SANTA MONICA (CNS) — People who are unable to keep up with rent or mortgage payments get less sleep, and those who are forced to move because of financial problems sleep even less, according to study results reported by the Santa Monica-based RAND Corp.

“This is the first study that demonstrates that housing insecurity represents a distinct impediment to healthy sleep duration and quality,” Robert Bozick, the study’s lead author and an adjunct researcher at the nonprofit research organization, said Monday. Feb. 1.

“The stability and condition of one’s home environment are critically important for health and well-being,” he said.

The think tank’s study, published in the journal “Sleep,” found that people who were unable to make a rent or mortgage payment slept on average 22 fewer minutes a night than their peers. People who were forced to move because they could not make their rent or mortgage payments slept on average 32 fewer minutes a night.

To come to their conclusions, researchers followed 1,046 people enrolled in a welfare program over several years and analyzed the relationship between housing insecurity and sleep duration and sleep quality. The random sample of adults was drawn from a population of 15,600 economically disadvantaged families who first enrolled in CalWORKs between 2011 and 2014 in Alameda, Fresno, Los Angeles, Riverside, Sacramento and Stanislaus. Study participants completed surveys in 2015-16 and 2017-18.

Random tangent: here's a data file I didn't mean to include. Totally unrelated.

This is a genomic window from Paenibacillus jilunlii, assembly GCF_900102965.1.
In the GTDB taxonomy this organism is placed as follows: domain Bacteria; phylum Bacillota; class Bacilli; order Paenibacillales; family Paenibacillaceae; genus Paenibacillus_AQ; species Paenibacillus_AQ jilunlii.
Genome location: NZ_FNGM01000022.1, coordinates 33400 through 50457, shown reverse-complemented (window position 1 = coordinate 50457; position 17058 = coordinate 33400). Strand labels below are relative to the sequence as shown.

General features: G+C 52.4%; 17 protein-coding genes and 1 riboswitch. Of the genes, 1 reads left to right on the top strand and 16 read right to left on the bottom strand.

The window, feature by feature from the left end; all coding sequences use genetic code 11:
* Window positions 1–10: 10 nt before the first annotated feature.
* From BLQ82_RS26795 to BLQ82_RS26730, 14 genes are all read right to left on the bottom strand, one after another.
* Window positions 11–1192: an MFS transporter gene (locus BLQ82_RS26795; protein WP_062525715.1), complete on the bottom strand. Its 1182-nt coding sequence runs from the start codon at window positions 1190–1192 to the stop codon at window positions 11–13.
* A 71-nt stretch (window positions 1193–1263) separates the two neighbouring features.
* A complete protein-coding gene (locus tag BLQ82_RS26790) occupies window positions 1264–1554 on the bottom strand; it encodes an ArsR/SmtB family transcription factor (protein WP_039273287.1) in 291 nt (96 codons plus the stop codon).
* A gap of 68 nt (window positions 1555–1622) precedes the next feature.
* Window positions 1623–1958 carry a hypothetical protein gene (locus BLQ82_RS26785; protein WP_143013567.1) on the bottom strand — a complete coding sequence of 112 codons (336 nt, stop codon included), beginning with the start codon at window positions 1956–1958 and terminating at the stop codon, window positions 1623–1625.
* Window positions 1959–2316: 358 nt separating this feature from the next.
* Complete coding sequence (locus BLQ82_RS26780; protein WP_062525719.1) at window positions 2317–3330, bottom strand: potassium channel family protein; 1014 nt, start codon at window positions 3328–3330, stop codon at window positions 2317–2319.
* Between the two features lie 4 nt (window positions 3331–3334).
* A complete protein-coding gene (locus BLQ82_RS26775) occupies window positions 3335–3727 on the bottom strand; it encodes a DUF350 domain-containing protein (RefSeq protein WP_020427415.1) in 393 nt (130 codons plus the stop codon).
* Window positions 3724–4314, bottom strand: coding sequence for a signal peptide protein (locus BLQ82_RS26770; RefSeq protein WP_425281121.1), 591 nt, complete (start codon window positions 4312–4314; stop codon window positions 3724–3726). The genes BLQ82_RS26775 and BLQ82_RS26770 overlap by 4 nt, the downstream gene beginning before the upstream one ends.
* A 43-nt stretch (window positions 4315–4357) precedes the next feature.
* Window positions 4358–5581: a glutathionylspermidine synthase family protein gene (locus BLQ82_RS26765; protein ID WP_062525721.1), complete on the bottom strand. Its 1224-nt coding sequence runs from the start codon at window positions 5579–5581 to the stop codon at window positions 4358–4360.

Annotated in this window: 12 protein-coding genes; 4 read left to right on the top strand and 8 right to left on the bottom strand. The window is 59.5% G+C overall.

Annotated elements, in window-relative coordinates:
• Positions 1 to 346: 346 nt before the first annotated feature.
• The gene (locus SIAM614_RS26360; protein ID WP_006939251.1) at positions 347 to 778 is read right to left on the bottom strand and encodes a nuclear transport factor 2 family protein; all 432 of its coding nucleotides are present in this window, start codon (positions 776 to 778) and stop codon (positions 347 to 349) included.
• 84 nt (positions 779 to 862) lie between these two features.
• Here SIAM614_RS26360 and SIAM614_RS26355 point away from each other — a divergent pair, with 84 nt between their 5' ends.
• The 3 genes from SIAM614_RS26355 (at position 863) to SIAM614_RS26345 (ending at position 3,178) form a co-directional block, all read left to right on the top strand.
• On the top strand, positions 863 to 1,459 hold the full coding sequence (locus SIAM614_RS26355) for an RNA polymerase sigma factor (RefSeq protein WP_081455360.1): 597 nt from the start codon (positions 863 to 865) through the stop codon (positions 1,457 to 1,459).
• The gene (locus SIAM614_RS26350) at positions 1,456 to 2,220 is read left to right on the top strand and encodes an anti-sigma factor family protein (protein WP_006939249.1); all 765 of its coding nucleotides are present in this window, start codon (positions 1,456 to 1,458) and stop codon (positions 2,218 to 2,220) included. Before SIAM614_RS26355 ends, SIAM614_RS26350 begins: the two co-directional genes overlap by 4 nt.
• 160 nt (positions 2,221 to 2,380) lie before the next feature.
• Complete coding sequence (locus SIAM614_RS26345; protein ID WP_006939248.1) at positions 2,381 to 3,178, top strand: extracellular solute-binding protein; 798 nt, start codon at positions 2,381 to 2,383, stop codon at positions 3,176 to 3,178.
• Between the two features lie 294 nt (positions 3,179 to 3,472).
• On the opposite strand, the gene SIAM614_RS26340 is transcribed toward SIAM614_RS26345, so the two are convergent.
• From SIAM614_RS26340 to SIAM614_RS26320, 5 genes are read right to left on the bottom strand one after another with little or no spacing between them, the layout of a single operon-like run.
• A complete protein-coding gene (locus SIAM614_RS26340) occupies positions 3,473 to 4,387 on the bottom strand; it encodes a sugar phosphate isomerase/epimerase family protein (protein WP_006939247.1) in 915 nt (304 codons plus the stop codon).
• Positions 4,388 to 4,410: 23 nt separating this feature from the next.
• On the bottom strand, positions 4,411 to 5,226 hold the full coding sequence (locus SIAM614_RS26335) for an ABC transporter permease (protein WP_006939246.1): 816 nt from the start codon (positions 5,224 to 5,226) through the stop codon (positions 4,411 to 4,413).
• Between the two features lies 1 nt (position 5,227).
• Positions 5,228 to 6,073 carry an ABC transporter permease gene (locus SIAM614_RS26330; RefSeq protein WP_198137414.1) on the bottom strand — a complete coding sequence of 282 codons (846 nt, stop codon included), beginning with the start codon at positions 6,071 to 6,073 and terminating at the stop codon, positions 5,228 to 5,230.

The reductions in sleep quality detailed in the study are “small to moderate by conventional standards,” but RAND researchers said that sleep is cumulative, so slight reductions accrue over time and eventually create more pronounced sleep deficits.

“Considering the downstream health implications of housing insecurity is particularly timely given the economic fallout from the coronavirus pandemic,” Bozick said. “National surveys show many Americans are having trouble making their housing payments, which may lead to greater reliance on social safety net programs like welfare in the near future.”

Support for the study was provided by California Department of Social Services.